FN1 Ch17 T. S. Ashton's An Economic History of England: The 18th Century (London: Methuen, 1955), pp. 178-80.
FN2 Ch17 This maybe more than just a coincidence, but there was a bank crisis in England which came in November of 1825. "Over sixty country banks and six London houses failed." (Llewellyn Woodward, The Age of Reform: 1815-1870 (1938)(Oxford: Clarendon Press, 2nd ed., 1962), p. 59.) The first consumer bank in England was established in 1799. It was a saving bank, a voluntary institution, called "Frugality Bank." The idea spread rapidly and in 1817 an Act was passed to regulate them. (John Quinpool, First Things in Acadia (Halifax: First Things Publishers, 1936), p. 109.)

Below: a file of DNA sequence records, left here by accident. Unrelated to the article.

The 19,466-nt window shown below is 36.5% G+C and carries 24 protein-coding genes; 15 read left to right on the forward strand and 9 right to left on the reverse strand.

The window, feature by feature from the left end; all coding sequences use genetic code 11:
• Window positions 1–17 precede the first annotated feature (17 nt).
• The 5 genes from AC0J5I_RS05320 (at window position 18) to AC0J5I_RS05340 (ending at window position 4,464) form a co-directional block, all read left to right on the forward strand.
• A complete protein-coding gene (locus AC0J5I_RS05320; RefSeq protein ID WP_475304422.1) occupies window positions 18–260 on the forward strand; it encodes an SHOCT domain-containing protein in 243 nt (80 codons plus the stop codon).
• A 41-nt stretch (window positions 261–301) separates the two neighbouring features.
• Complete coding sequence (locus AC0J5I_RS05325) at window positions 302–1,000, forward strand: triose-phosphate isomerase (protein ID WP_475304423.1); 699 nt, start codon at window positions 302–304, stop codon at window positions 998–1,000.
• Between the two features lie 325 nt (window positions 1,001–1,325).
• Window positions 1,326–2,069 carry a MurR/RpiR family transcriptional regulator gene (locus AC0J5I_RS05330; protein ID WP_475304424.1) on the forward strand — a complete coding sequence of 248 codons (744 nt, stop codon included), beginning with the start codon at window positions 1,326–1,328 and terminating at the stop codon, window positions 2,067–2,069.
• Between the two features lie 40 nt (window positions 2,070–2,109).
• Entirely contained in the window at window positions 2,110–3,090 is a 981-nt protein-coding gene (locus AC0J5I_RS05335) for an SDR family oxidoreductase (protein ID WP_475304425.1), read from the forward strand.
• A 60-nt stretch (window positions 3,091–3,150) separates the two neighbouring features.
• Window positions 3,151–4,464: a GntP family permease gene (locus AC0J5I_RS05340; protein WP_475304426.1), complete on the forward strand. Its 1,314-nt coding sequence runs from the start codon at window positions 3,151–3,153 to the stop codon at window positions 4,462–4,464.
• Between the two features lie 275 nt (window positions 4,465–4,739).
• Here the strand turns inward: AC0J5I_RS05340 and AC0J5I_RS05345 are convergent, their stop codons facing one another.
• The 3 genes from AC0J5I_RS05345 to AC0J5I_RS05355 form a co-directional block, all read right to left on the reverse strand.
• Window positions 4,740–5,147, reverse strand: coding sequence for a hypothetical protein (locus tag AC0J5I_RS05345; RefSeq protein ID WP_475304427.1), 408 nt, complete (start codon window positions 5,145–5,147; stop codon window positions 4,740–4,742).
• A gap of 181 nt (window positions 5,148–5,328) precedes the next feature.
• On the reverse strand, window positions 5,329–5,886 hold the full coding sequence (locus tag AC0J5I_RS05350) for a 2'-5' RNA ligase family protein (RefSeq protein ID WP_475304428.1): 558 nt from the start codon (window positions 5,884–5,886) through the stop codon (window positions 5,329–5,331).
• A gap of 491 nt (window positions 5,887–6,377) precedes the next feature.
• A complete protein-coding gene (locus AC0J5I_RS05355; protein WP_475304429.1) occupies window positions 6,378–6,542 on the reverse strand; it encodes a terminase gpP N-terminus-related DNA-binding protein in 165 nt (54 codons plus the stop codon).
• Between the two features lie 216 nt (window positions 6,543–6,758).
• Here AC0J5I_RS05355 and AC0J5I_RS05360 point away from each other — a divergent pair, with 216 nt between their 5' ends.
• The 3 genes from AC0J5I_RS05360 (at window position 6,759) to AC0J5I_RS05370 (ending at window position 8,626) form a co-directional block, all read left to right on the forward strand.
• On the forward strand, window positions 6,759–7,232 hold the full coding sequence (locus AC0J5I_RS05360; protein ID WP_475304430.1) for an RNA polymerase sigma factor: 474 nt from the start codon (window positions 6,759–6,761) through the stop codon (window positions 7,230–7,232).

FN3 Ch17 See Thomas Chandler Haliburton, History of Nova Scotia (Halifax: Joseph Howe, 1829), vol. 1, p. 318-9; Murdoch, vol. 3, p. 538; and Peter Lynch, "Early Reminiscences of Halifax," NSHS, p. 183.
FN4 Ch17 Fergusson's introduction to Letters and Papers of Hon. Enos Collins (Halifax: PANS, No. #13, 1959), p. 12. The Halifax Banking Company eventually was incorporated as a chartered bank in 1872. After that it expanded to eventually have 16 offices outside Halifax. "Seeking to expand into the Maritimes, The Commerce [CIBC] proposed a merger of the two banks, which took place on June 1, 1903." (Donald H. Flick, "Early Money in Nova Scotia: A Short History of Currency, Exchange and Finance," NSHR, #1:2, p. 13.
FN5 Ch17 See Flick, "Early Money in Nova Scotia: A Short History of Currency, Exchange and Finance," NSHR, #1:2, p. 13.